Often our perceived needs stop us sharing our resources, our desires prevent us from seeing the needs of others, our lust for more keeps us from giving. We put ourselves first, using what we have leftover to build comfortable lives. But Jesus calls us to be people who forsake comfort so we can comfort others. Jesus calls us to be people who reject building bigger houses so that we can house the homeless. And sometimes Jesus calls us to leave our houses and possessions behind to move to someone else’s neighbourhood. Jesus calls us all to be cross-shaped people living to please our Heavenly Father rather than striving for the pleasures of this short life.

Giving is hard. It can hurt. It means sacrificing our desires and enabling someone else. But giving helps us develop Christ-like character, and this is by no means limited to financial generosity. We can give a meal. We can give a spare bed to someone in need. We can give our time serving, interceding, stuffing envelopes at the NZCMS office. In fact, when ministries and mission organisations talk about giving it’s easy for us to roll our eyes: “here’s another appeal for more money.” But giving isn’t just about how much money you hand over. The truth is, sometimes giving money is the easier option. Are we willing to find ways to give that doesn’t include a $ sign – our time, effort, energy, talents?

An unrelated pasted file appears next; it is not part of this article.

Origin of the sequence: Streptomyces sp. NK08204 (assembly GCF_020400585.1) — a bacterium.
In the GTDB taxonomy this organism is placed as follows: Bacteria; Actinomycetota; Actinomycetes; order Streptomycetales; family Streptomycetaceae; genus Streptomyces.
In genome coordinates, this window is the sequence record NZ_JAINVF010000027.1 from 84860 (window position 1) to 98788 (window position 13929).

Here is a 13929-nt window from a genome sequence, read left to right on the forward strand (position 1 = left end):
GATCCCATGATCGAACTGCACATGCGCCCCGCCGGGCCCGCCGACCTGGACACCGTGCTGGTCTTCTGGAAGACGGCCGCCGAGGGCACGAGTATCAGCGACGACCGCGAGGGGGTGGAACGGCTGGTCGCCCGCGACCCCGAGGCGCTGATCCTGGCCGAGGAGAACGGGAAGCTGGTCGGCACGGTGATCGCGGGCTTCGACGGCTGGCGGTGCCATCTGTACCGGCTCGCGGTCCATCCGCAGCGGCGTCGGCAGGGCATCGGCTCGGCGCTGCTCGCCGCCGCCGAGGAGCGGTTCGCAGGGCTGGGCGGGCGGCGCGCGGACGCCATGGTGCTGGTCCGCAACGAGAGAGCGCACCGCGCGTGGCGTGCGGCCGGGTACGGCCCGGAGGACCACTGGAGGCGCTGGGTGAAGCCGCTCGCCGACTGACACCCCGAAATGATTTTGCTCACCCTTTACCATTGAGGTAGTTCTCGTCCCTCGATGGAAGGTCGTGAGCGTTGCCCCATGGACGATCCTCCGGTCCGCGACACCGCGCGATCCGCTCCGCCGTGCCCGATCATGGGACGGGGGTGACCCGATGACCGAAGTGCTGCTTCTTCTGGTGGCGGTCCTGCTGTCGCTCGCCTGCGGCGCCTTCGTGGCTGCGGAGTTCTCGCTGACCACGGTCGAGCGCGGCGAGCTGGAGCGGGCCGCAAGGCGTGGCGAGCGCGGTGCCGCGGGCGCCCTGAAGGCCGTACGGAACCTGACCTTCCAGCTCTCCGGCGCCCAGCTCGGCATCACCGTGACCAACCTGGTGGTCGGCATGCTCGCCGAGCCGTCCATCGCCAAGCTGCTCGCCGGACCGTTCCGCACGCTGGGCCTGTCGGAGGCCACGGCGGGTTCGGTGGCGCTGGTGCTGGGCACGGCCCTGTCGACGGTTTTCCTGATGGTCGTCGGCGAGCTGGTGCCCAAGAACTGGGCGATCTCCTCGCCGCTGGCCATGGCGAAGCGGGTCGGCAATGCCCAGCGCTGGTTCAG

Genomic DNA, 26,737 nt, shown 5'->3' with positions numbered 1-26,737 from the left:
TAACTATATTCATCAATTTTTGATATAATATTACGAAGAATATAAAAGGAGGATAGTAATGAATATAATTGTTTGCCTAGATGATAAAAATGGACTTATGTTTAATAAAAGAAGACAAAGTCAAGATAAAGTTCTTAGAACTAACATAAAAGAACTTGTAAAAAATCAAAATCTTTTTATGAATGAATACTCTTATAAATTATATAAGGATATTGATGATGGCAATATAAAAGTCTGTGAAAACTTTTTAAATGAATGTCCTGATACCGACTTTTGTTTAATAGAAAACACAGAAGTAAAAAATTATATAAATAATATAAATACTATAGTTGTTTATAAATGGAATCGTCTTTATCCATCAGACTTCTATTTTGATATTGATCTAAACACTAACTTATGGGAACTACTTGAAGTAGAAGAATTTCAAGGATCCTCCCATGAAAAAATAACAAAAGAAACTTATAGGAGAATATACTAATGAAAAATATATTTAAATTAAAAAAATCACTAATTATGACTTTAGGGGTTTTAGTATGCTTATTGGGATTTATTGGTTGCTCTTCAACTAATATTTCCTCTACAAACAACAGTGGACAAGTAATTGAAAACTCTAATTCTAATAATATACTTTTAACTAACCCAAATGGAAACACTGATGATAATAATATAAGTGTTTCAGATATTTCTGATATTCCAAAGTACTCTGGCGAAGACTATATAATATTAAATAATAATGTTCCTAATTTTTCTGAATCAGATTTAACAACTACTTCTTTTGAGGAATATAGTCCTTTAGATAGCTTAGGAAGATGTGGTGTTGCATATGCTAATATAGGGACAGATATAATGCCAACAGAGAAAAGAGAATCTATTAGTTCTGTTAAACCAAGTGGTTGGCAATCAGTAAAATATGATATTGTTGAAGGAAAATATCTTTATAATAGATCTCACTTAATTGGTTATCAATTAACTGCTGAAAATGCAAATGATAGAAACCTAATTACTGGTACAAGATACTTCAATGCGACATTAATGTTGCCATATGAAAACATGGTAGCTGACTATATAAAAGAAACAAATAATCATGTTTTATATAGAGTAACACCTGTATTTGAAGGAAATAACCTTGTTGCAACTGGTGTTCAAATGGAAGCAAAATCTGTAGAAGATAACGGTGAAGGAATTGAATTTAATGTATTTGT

When we’re generous with the things God has blessed us with we learn to trust him more fully. Instead of living from our excess and relying on ourselves, we rely on God and recognise his provision. We learn to consider others before ourselves – I’m pretty sure Jesus said something about that one. We learn to give thanks for the excess or the talents and gifts we have instead of chasing after what we don’t. And when we give, particularly towards mission projects and Mission Partners, we partner with others and enable them to serve God in ways we may never be able to ourselves.